He had instruction at the Naval Reactors Branch, Atomic Energy Commission, Washington, DC, from April 1959 until April the following year, when he returned to Bettis Plant for a month’s additional training. He reported as Prospective Commanding Officer of the USS Thressher, building at the Portsmouth (New Hampshire) Naval Shipyard, in June 1960 and assumed command of that vessel upon her commissioning, August 3, 1961.

During February and March 1963 he attended the Polaris Command Course at the Naval Guided Missiles School, Dam Neck, Virginia, after which he had duty as Prospective Commanding Officer of the USS John C. Calhoun (SSBN-60), building at the Newport News (Virginia) Shipbuilding and Dry-dock Company. He assumed command of that vessel and the Blue Crew upon her commissioning, September 15, 1964.

He was a member of the State Department’s Senior Seminar in Foreign Policy from July 1966 until June 1967, after which he was assigned to the Officer of the Chief of Naval Operations, Navy Department, Washington, DC, where he served as head of the Policy Coordination, Diplomatic Clearance and International Aviation Branch, Politico-Military Policy Division until June 1969, then as Director of the Pan-American Affairs, Naval Missions and Advisory Group Division. “For exceptionally meritorious service in the Officer of the Chief of Naval Operations…from June 1967…to March 1970…” he was awarded the Legion of Merit.

He reported in April 1970 as deputy o Staff and Assistant Chief of Staff for Policy, Plans and Operations to the Supreme Allied Commander, Atlantic, with headquarters in Norfolk, Virginia. He was awarded a Gold Star in lieu of the Second Legion of Merit for “…his contributions to the many important activities of the Allied Command Atlantic…” In March 1972 he reported as deputy Chief of Naval Training and Chief of Staff of the Chief of Naval Training (Change to Naval Education and Training in August 1973), with headquarters at the Naval Air Station, Pensacola, Florida, with additional duty from January to September 1973 as Deputy Director of Naval Education and Training in the Office of the Chief of Naval Operations. “For exceptionally meritorious conduct… from March 1972 to June 1974… “He was awarded a Gold Star in lieu of the Third Legion of Merit.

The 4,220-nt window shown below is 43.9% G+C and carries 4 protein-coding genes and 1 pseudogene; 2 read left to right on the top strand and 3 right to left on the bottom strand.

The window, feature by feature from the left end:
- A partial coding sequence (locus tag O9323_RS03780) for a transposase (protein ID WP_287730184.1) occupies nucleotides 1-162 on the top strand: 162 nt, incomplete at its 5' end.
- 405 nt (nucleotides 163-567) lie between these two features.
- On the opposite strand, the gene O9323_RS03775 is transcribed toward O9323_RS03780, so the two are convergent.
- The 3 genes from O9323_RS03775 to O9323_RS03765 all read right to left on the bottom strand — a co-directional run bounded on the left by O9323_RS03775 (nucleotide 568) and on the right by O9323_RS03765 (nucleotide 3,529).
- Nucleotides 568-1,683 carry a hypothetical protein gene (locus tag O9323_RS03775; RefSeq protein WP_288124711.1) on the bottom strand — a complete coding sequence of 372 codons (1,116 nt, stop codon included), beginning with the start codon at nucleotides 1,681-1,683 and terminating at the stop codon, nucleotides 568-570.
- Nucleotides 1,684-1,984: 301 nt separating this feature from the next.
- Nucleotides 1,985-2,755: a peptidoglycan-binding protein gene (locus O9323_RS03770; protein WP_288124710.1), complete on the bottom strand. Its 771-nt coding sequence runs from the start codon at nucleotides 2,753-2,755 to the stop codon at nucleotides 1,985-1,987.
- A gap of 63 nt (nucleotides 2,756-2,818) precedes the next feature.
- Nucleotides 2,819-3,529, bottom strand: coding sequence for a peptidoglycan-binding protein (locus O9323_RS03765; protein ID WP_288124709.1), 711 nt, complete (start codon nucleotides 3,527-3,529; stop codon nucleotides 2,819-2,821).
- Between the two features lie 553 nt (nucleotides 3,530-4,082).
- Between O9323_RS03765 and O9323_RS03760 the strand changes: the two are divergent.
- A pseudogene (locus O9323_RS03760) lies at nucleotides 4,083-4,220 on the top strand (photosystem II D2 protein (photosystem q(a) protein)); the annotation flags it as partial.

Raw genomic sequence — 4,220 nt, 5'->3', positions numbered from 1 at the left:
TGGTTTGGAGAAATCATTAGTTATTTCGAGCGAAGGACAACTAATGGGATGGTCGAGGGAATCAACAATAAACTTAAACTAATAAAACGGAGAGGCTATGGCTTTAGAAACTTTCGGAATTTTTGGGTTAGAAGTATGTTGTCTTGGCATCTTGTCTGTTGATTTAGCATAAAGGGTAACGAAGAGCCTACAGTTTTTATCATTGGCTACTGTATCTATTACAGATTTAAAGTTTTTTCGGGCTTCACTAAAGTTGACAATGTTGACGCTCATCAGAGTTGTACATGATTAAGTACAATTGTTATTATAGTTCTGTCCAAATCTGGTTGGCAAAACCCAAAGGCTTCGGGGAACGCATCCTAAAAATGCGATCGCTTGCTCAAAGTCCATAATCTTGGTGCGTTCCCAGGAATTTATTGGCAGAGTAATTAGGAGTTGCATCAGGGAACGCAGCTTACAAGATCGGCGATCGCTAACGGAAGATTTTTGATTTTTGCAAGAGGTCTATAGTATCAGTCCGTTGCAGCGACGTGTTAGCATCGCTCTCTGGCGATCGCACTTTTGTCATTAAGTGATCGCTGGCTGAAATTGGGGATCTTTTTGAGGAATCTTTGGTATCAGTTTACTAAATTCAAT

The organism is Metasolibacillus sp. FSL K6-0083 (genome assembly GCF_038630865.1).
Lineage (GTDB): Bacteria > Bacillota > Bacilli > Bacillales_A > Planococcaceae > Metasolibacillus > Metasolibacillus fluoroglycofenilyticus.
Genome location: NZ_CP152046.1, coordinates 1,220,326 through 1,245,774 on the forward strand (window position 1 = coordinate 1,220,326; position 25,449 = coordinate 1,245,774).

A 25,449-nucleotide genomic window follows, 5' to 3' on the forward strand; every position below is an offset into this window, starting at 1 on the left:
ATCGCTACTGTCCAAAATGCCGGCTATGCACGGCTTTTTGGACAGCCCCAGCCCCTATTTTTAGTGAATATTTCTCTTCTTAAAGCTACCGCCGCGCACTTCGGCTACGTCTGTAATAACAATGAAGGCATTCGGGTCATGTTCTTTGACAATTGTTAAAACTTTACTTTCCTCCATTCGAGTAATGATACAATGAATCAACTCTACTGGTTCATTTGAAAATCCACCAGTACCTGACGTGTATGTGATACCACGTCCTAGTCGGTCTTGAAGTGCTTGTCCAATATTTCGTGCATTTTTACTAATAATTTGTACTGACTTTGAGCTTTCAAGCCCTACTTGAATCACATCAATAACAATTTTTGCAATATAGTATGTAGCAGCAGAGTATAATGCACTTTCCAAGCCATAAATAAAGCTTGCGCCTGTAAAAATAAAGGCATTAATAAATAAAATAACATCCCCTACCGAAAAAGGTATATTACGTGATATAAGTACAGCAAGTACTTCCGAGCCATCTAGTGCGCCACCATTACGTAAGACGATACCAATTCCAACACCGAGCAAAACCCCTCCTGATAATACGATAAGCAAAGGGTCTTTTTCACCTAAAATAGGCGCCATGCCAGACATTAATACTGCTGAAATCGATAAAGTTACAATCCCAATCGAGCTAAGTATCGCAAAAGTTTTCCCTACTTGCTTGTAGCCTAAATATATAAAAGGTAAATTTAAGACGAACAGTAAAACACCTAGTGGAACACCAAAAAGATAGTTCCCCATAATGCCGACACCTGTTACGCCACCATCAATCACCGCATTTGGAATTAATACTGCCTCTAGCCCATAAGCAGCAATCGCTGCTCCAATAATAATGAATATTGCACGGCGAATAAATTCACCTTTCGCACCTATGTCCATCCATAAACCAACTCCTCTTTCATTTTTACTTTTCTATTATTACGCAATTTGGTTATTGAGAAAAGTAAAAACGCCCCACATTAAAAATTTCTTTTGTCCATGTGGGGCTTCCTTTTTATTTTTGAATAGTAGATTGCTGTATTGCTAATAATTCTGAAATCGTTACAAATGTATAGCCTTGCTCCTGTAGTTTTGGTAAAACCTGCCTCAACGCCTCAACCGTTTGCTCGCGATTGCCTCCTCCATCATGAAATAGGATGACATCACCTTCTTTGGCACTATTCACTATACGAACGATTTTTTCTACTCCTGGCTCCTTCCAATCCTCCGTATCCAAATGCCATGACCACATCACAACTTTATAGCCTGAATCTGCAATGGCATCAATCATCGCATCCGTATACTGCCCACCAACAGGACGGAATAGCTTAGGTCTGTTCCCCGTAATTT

On July 1, 1974 he was transferred to the Retired List of the US Navy.

In addition to the Legion of Merit with two Gold Stars, the Bronze Star Medal with Combat “V,” Rear Admiral Axene has the American Defense Service medal; American Campaign Medal; Asiatic-Pacific Campaign Medal; World War II Victory Medal; and the National Defense service Meal with bronze star. He also has the Great Star of Military awarded by the Chilean Government.

END

Published: Tue Jun 15 15:21:56 EDT 2021